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Morphometric analysis of iatrogenic breast asymmetry secondary to operative breast shape changes in thoracic adolescent idiopathic scoliosis

Overview of attention for article published in European Spine Journal, May 2016
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11 Mendeley
Title
Morphometric analysis of iatrogenic breast asymmetry secondary to operative breast shape changes in thoracic adolescent idiopathic scoliosis
Published in
European Spine Journal, May 2016
DOI 10.1007/s00586-016-4554-9
Pubmed ID
Authors

Sai-hu Mao, Benlong Shi, Xu Sun, Zhen Liu, Ze-zhang Zhu, Bang-ping Qian, Yong Qiu

Abstract

Spontaneous surgical alterations of the distorted surface shape of thoracic cage in adolescent idiopathic scoliosis (AIS) may relocate and remodel the bilateral breast mounds. The purpose of this study was to analyze the influence of scoliosis correction surgery on female breast morphology and to identify the risk factors for iatrogenic breast asymmetry secondary to operative breast shape changes in AIS. Thoracic AIS girls undergoing correction surgery were reviewed. Ten parameters concerning morphometric and CT evaluations of breast profile and symmetry were measured. The degree of asymmetry was determined and comparisons were made for evaluation of operative breast shape changes. The morphologically aggravated breast asymmetry would be considered if the concave and convex difference of either sternal notch-nipple length or sternal notch-nipple tilt angle increased post-operatively. Potential risk factors for iatrogenic breast asymmetry were identified. Sixty-eight AIS girls were reviewed. The concave breasts showed significantly more linear and less angular changes in morphological parameters post-operatively (p < 0.05). The concave and convex difference was significantly increased in morphological parameters and yet decreased in radiographic parameters. Ratio of aggravated morphological breast asymmetry was 61.2 %, and this patient group trended to have a minor pre-operative breast asymmetry though the difference was not statistically significant (p > 0.05). Moreover, patients with apex located at or above T7 showed greater changes in both morphological and radiographic dimensions as compared with those with apex beneath T7 (p < 0.05). The incidence of aggravated post-operative breast asymmetry is notable. Those with higher thoracic apex level, combined with minor pre-operative breast asymmetry, were at relatively higher risk of iatrogenic breast asymmetry aggravation post-operatively. Moreover, discrepancy existed between the morphometric and radiographic parameters concerning the surgical influence on breast asymmetry.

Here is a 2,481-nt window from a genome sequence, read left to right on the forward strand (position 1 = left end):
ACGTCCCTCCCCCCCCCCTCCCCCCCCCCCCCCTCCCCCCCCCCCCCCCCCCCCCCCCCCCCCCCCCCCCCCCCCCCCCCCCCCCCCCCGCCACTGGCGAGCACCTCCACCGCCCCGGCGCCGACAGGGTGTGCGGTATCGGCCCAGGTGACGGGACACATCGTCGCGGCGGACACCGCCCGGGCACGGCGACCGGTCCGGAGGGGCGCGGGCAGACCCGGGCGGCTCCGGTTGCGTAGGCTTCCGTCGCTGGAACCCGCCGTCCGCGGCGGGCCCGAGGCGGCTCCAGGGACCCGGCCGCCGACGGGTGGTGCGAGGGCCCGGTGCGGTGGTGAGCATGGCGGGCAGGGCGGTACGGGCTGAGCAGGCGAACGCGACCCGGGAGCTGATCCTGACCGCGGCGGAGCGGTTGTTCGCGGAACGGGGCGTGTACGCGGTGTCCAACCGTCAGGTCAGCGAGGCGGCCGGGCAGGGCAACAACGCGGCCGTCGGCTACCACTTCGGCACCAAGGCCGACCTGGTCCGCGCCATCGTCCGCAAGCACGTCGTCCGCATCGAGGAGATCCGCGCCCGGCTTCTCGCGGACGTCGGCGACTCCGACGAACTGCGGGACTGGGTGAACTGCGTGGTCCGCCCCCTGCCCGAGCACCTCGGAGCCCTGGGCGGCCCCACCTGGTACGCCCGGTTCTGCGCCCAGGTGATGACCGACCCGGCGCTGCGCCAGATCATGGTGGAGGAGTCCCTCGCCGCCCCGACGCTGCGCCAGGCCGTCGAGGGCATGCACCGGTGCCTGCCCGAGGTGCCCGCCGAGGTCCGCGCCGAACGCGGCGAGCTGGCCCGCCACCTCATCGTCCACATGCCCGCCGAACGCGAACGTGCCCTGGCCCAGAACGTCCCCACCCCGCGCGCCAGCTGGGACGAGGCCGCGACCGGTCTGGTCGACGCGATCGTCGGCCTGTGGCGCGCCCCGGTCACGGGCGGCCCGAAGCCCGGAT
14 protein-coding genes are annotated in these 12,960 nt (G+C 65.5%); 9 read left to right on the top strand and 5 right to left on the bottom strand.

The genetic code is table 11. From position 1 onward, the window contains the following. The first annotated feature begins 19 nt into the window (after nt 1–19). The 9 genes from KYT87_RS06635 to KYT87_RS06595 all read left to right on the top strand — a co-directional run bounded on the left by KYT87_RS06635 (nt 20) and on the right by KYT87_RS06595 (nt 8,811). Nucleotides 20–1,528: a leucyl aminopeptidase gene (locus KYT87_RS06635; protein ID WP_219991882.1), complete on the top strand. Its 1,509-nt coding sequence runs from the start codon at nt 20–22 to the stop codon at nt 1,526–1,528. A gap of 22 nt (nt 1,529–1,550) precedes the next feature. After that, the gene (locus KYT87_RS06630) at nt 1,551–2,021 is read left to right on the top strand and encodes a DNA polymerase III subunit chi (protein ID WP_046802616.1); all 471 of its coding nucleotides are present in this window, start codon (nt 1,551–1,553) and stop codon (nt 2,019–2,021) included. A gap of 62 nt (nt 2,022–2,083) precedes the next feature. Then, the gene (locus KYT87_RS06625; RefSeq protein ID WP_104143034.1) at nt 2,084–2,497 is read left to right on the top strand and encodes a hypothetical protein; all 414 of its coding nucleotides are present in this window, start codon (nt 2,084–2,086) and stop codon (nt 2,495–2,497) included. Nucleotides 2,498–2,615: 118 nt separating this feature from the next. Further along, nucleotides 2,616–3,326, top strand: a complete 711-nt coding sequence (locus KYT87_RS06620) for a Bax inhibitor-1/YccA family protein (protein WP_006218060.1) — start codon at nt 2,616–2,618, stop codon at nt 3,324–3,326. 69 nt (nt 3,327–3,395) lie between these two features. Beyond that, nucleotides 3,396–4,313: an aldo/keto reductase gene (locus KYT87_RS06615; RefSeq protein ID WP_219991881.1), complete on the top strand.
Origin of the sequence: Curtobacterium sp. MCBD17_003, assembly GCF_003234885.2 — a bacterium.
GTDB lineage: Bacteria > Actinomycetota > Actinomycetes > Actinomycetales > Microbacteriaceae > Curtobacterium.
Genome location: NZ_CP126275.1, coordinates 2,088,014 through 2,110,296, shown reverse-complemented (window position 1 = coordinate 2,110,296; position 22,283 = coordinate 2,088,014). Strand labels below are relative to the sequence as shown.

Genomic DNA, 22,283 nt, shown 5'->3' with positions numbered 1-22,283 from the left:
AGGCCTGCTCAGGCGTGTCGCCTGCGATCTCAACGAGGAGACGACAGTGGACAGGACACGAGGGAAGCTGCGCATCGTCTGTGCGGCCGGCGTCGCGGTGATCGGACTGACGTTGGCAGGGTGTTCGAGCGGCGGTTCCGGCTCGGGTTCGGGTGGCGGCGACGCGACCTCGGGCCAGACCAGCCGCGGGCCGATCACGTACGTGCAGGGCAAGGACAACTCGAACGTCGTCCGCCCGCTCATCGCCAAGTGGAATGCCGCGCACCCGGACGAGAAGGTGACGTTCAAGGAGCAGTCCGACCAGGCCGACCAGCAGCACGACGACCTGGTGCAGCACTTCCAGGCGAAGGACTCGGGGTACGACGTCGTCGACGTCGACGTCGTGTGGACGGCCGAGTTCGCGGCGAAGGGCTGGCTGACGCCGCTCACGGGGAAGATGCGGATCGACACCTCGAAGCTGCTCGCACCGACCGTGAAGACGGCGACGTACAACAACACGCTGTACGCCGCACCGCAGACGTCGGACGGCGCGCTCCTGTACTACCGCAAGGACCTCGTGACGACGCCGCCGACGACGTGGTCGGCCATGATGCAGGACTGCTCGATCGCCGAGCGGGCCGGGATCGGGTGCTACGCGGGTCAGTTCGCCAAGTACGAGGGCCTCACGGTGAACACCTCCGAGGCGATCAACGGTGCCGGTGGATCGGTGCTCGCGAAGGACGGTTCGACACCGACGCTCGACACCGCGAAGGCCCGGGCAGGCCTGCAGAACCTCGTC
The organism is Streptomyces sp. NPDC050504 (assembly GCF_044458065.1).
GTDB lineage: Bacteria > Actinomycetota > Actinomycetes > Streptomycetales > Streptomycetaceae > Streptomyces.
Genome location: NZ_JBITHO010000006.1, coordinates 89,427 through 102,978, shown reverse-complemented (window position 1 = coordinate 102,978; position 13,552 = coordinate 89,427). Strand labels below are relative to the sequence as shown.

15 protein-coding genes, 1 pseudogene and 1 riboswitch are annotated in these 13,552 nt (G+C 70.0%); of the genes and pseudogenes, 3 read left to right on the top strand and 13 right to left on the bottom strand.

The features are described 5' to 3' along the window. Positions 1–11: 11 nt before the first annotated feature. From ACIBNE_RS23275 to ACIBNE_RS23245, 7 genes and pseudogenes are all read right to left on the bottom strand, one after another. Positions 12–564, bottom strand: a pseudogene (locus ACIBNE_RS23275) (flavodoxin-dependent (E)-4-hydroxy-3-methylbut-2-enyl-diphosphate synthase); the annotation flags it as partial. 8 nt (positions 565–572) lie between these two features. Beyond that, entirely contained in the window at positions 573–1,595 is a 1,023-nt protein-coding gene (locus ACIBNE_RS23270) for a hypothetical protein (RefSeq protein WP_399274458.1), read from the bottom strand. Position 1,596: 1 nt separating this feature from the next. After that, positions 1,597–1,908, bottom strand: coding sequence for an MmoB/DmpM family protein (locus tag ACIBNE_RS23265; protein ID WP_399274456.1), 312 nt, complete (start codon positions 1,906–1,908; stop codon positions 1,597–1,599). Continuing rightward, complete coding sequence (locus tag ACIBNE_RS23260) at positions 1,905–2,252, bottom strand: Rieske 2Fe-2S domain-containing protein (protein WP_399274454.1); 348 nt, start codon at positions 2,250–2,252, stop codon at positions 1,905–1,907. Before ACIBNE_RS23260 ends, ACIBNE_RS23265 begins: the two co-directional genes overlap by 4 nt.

Twitter Demographics

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Mendeley readers

The data shown below were compiled from readership statistics for 11 Mendeley readers of this research output. Click here to see the associated Mendeley record.

Geographical breakdown

Country Count As %
Unknown 11 100%

Demographic breakdown

Readers by professional status Count As %
Other 2 18%
Student > Master 2 18%
Student > Postgraduate 1 9%
Professor 1 9%
Lecturer > Senior Lecturer 1 9%
Other 4 36%
Readers by discipline Count As %
Medicine and Dentistry 5 45%
Unspecified 3 27%
Engineering 2 18%
Neuroscience 1 9%

Attention Score in Context

This research output has an Altmetric Attention Score of 1. This is our high-level measure of the quality and quantity of online attention that it has received. This Attention Score, as well as the ranking and number of research outputs shown below, was calculated when the research output was last mentioned on 03 May 2016.
All research outputs
#9,376,861
of 12,221,475 outputs
Outputs from European Spine Journal
#1,490
of 3,031 outputs
Outputs of similar age
#177,492
of 274,757 outputs
Outputs of similar age from European Spine Journal
#113
of 214 outputs
Altmetric has tracked 12,221,475 research outputs across all sources so far. This one is in the 20th percentile – i.e., 20% of other outputs scored the same or lower than it.
So far Altmetric has tracked 3,031 research outputs from this source. They receive a mean Attention Score of 3.4. This one is in the 43rd percentile – i.e., 43% of its peers scored the same or lower than it.
Older research outputs will score higher simply because they've had more time to accumulate mentions. To account for age we can compare this Altmetric Attention Score to the 274,757 tracked outputs that were published within six weeks on either side of this one in any source. This one is in the 29th percentile – i.e., 29% of its contemporaries scored the same or lower than it.
We're also able to compare this research output to 214 others from the same source and published within six weeks on either side of this one. This one is in the 33rd percentile – i.e., 33% of its contemporaries scored the same or lower than it.